There are two basic types of motorhomes:
Sandwich wall motorhomes and the ones with sheet metal walls with glass wool (or other) insulation in between.
the sandwich type (most older us motorhomes) uses a metal structure for stability, and can handle water damage far better than the sheet metal wall type (most european motorhomes) which usually uses wooden beams for stability.
a wet sandwich wall will usually rot on the inside wooden layer. The rotten wooden layer can be scratched off and repaired with no damage to the structural stability of the motorhome - if the metal supporting beams are not heavily rusted, which is rare, but possible.
If sheet metal wall type gets wet, the wooden beams are being kept wet and warm in the wet insulation and will start rotting fast - meaning total destruction in a couple of years.
The problem is that many sheet metal wall motorhomes with rotten beams look nice, but are being kept together by the sheet metal wall itself, which is not very stable. So the whole body moves a lot while driving and more and more cracks develop, more leaks, more beams rot and so on.
Why is that - are the manufacturers of sheet metal wall type motorhomes all criminals who build cheap?
I think there is more to that: first, when the sheet metal wall type was introduced in europe, motorhomes were smaller and lighter and could cope with the forces created while driving e.g. over bumbholes.
Then, as customers requested more space and comfort, they grew bigger and heavier, loaded with creature comforts like central heating, toilets + water and sewage tanks, tv, microwave, a rubber boat on the roof, bikes in the back and so on.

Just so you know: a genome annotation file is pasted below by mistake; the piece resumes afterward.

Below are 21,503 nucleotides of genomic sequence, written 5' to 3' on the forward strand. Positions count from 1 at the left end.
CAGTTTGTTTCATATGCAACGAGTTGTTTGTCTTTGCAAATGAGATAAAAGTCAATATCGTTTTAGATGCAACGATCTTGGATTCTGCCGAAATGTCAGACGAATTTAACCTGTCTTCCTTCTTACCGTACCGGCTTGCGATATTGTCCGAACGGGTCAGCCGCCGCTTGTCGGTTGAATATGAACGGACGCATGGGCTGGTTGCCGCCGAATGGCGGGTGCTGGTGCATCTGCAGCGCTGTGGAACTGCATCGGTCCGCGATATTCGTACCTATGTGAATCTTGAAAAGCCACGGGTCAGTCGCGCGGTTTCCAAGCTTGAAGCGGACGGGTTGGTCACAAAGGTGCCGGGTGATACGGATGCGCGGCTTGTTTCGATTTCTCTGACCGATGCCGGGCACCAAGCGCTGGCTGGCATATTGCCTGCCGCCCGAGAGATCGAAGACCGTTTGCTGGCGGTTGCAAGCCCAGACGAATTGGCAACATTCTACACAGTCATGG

Only ten years ago, rooftop a/c`s were very rare in Europe. Now everybody wants them, and they represent a heavy load on the weakest part of the motorhome - the roof.
In the US of A, bigger was allways better and rooftop A/Cīs were common for 30 years, so there was never a real choice for maufacturers.
Ok let`s move on - you decided to go for it - next steps:
- leaky or not - start replacing/reasiling all exposed outside seals:
- take off all plastic or aluminium rails, corner covers, guards and so on that you can rip off the body and check for water.
- clean all seal surfaces with degreaser (remove all old sealant with thinner), put plenty of new sealant (no silicone, the acid is bad for aluminium) an e.g. the rail und screw it back on - the excess sealant should be squeezed out along all edges. (masking tape might be a good idea) - remove the excess sealant with a spattel (there are special rubber spattels for this job which create smooth round or straight edges)
Just scraping of the old sealant without removing the rail/cover/guard will not do the job!
On older RV`s i do recommend to take out all windows, vents and doors for resealing.
I currently use one4all as sealant, i do know that there are professional products on the market, but if you spend more than 20 cardridges (and you will) it makes a difference whether you spend 5 or 15 Euros per cardridge and the price should not keep you from using the stuff generously.
Thatīs all for now, please leave comments/corrections and tell me whether you like my input and let me know your own ideas on the subject.
If you like me to go on, electrics will be the next chapter.